While I fully recognize that ancient prophets, 19th century prophets, and even modern prophets have made mistakes (like all humans), from a big picture perspective I haven’t found any logical secular arguments that have unseated my own personal belief that the gist of most LDS narratives are trustworthy. When, for example, my skepticism weighs the evidence (pro and con), embraces the likelihood of inaccuracies, and attempts to understand Joseph Smith’s narrative according to his life and milieu, I come to the logical conclusion that Joseph was telling the truth and that he acquired (and translated) an ancient American record recorded on metal plates.
[i] President Dieter F. Ucthdorf, “Come Join With Us,” October 2013, https://www.churchofjesuschrist.org/study/general-conference/2013/10/come-join-with-us?lang=eng (accessed 2 April 2021). President Nelson made similar remarks in an April 2021 General Conference address.
[ii] “On Having Known a Poet,” Atlantic Monthly (June 1906), 712. Although the author of this magazine contribution is anonymous, Bruce Bohle attributes the quote to frequent contributor Bliss Carman, The Home Book of American Quotations (New York: Dodd, Mead, and Company, 1967), 90.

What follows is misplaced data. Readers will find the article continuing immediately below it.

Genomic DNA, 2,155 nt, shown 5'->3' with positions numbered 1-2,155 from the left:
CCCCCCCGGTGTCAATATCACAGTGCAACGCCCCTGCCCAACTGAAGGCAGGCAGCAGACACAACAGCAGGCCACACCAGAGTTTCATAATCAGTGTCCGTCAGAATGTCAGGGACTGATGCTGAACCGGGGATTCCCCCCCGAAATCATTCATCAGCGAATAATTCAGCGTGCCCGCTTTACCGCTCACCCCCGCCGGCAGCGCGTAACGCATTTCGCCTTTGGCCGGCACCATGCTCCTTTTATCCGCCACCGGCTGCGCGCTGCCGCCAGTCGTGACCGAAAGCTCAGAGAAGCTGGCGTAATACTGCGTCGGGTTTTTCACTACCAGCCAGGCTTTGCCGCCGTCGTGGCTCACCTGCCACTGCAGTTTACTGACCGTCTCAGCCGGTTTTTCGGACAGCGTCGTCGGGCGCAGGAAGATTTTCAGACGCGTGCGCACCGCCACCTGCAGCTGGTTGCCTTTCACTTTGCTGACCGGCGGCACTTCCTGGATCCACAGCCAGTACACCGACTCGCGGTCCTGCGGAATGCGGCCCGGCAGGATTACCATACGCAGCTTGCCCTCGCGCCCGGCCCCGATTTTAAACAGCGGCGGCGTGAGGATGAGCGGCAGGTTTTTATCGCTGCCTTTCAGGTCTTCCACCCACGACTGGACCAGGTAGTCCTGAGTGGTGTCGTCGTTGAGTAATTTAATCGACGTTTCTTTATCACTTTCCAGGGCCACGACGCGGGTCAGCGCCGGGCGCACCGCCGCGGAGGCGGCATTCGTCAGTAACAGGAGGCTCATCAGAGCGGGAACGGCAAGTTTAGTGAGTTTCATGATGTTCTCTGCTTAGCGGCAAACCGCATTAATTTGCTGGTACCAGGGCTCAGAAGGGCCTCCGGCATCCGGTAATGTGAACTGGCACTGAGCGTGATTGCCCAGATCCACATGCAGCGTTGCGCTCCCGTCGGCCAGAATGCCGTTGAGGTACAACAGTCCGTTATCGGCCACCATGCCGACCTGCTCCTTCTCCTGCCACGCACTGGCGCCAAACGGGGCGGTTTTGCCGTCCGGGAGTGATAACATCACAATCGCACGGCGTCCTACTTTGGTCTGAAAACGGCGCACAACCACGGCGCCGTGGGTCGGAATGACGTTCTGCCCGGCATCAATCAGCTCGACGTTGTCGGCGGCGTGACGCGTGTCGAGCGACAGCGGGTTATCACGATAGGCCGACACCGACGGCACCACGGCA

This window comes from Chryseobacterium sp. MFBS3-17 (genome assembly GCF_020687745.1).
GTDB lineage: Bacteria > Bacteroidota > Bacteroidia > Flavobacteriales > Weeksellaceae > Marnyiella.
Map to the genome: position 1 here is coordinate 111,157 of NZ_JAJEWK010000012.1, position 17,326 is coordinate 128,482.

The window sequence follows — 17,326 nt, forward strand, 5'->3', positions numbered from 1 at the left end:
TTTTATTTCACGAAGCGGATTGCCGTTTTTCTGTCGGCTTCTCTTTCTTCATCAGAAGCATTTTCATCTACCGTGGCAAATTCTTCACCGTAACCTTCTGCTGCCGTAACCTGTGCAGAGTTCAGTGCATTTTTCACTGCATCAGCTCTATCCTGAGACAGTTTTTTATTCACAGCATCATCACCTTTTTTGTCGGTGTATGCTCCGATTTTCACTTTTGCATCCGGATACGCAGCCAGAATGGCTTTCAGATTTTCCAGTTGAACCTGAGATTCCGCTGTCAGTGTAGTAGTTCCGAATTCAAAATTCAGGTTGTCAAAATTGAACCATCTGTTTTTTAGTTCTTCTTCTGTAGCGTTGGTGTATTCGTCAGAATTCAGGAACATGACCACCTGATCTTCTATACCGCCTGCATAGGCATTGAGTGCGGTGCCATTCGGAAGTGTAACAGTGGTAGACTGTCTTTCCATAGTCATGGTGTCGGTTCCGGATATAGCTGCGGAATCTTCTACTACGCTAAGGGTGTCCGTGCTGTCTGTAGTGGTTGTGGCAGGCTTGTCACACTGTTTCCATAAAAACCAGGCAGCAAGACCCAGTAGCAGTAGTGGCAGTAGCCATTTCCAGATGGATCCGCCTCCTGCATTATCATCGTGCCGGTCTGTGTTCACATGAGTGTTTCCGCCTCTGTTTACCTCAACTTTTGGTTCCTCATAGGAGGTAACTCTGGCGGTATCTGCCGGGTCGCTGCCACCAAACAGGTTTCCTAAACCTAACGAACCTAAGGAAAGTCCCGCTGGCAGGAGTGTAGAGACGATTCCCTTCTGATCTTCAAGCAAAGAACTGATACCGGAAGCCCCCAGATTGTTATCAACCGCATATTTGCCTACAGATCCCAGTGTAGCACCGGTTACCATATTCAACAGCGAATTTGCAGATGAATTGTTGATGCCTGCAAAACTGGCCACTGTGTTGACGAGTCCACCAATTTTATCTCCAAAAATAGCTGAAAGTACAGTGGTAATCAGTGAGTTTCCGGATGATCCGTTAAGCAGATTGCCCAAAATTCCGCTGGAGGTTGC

Michael R. Ash, a FAIR member for more than twenty years, has been featured in nearly 90 podcasts and 30 videos. In more than two decades of writing LDS-themed material, and as a former weekly columnist for Mormon Times (owned by the Deseret News), his works include over 160 on-line articles, as well as articles in periodicals such as the Ensign, Sunstone, Neal A. Maxwell Institute’s FARMS Review, and Dialogue: A Journal of Mormon Thought. Michael is the author of three popular LDS books: Shaken Faith Syndrome: Strengthening One’s Testimony in the Face of Criticism and Doubt (also available in German and Italian), Of Faith and Reason: 80 Evidences Supporting the Prophet Joseph Smith, and Bamboozled by the CES Letter: An honest response to the .pdf pamphlet entitled “Letter to a CES Director.” Michael’s newest book, Rethinking Revelation and the Human Element in Scripture: The Prophet’s Role as Creative Co-Author, is slated for release in mid-2021.